It was an accident of the cultural timing of Brando’s and Dean’s early films that caused Methos acting to be identified with working-class misfits. In the late 1940’s and 50’s many countries that had been devastated by World War II saw an enormous shift in their popular culture, especially the cinema. Italian Neo-Realism led the movement toward featuring working-class characters as major protagonists, with Rosselini’s Open City and De Sica’s Bicycle Thieves. And in fact, Anna Magnani’s film presence seemed distinctively Method, though she had not trained formally in the technique. Britain’s Social Realism movement motivated many rising stars (Alan Bates, Laurence Harvey, Charlotte Rampling, Simone Signoret) toward a more organic technique. In France, Belmondo, Signoret and Trintignant were finding similar qualities in proletarian characters in the Nouvelle Vague. The new heros and heroines were working-class, physical, inarticulate, unrefined and full of soul. And often backed up by the latest be-bop jazz scores, reflecting similar movements in music.

The acting technique that came to be known as the Method had its roots in Russia in the 180’s at the Moscow Art Theatre. Konstantin Stanislavski created the beginnings of a system that would use the actor’s personal experiences in the work. He did this by focusing on sensory and emotional memories. If the actors actually feels a certain way physically, emotionally, mentally and spiritually, based partly on their own experience and partly on imagination, they will tend to more fully experience the world of the play and their role, instead of acting clichés and pre-determined poses.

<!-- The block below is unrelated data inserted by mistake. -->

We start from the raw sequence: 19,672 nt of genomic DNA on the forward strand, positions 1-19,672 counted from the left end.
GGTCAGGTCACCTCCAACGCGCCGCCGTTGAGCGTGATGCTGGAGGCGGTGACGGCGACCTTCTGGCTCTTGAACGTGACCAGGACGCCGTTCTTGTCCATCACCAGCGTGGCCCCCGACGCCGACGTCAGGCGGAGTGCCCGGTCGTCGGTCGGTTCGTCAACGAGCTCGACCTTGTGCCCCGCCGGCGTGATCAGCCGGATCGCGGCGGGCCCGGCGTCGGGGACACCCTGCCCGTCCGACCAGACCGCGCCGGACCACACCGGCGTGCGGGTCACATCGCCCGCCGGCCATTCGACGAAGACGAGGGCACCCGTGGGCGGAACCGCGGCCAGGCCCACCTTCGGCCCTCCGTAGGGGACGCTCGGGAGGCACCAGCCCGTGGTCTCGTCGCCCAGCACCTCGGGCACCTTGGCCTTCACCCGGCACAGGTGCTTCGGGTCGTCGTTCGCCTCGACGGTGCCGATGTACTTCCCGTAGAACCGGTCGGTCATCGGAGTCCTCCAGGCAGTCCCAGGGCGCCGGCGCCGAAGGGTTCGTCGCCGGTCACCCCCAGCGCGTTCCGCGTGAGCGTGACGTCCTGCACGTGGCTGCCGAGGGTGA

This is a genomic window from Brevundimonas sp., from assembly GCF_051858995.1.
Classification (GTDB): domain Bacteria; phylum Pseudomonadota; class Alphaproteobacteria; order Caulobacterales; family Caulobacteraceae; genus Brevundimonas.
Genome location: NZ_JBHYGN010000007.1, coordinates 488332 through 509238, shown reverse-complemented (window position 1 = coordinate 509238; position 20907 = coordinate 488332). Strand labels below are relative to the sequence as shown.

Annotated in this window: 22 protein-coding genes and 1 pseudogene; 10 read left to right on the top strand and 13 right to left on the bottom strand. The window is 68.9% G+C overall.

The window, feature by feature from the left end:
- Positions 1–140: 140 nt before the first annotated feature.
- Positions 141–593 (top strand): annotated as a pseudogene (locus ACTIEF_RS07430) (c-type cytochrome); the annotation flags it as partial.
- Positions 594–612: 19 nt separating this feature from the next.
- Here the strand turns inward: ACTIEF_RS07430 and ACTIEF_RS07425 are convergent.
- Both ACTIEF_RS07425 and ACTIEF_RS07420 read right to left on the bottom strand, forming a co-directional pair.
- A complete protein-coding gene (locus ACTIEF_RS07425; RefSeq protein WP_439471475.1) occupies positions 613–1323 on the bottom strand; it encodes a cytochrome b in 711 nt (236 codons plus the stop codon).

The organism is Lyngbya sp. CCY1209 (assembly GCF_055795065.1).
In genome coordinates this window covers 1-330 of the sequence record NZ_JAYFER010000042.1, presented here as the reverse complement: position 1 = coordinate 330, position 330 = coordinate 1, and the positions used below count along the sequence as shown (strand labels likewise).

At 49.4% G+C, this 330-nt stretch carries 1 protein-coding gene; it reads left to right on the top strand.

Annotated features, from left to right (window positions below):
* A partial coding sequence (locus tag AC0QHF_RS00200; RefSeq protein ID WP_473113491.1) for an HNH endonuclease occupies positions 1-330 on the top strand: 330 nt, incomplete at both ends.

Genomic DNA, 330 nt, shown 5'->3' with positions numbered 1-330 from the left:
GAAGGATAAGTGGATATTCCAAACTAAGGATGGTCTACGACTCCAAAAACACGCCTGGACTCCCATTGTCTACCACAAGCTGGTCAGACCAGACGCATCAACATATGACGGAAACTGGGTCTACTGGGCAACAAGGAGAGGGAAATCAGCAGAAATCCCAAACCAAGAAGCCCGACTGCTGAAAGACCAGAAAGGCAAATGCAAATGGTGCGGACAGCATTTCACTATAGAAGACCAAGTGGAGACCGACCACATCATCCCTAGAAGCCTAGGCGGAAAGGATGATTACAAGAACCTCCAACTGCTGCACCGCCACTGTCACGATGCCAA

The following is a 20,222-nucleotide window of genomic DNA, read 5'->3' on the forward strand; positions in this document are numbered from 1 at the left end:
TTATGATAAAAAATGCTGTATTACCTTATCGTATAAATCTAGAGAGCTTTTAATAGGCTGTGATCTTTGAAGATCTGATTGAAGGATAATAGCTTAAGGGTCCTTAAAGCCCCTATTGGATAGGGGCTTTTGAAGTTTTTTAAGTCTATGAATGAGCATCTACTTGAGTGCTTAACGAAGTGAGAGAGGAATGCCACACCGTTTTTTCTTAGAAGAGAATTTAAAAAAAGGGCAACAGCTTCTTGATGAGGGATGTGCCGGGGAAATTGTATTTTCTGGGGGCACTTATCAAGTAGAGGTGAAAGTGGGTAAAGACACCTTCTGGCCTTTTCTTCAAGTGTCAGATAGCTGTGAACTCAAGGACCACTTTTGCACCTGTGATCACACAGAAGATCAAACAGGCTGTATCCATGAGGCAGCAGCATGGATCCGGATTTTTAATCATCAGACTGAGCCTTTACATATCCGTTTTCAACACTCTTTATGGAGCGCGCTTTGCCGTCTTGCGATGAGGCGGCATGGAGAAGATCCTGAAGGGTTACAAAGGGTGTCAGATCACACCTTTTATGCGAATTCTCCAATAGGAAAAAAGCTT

Stanislavski’s technique was developed further in New York at the Group Theatre, out of which came the great Method teachers, Lee Strasberg, Stella Adler and Sanford Meisner. Strasberg emphasized sense memory and the actor’s personal experience. Adler explored the actor’s imagination and insisted on great size and soul in the characterization, in keeping with her Yiddish Theatre background. Meisner was more concerned with the in-the-moment interactions between characters. Though all these approaches overlap quite a bit, there was great rivalry. Adler and Strasberg hated each other with deadly passion, and their disciples sometimes tended to follow suit. Brando, Stella Adler’s protégé, thought that Strasberg was untalented and that his technique suppressed the actor’s imagination. It must be noted however, that Brando loved working with the Strasberg-trained Al Pacino, and thought that Pacino’s work was superb!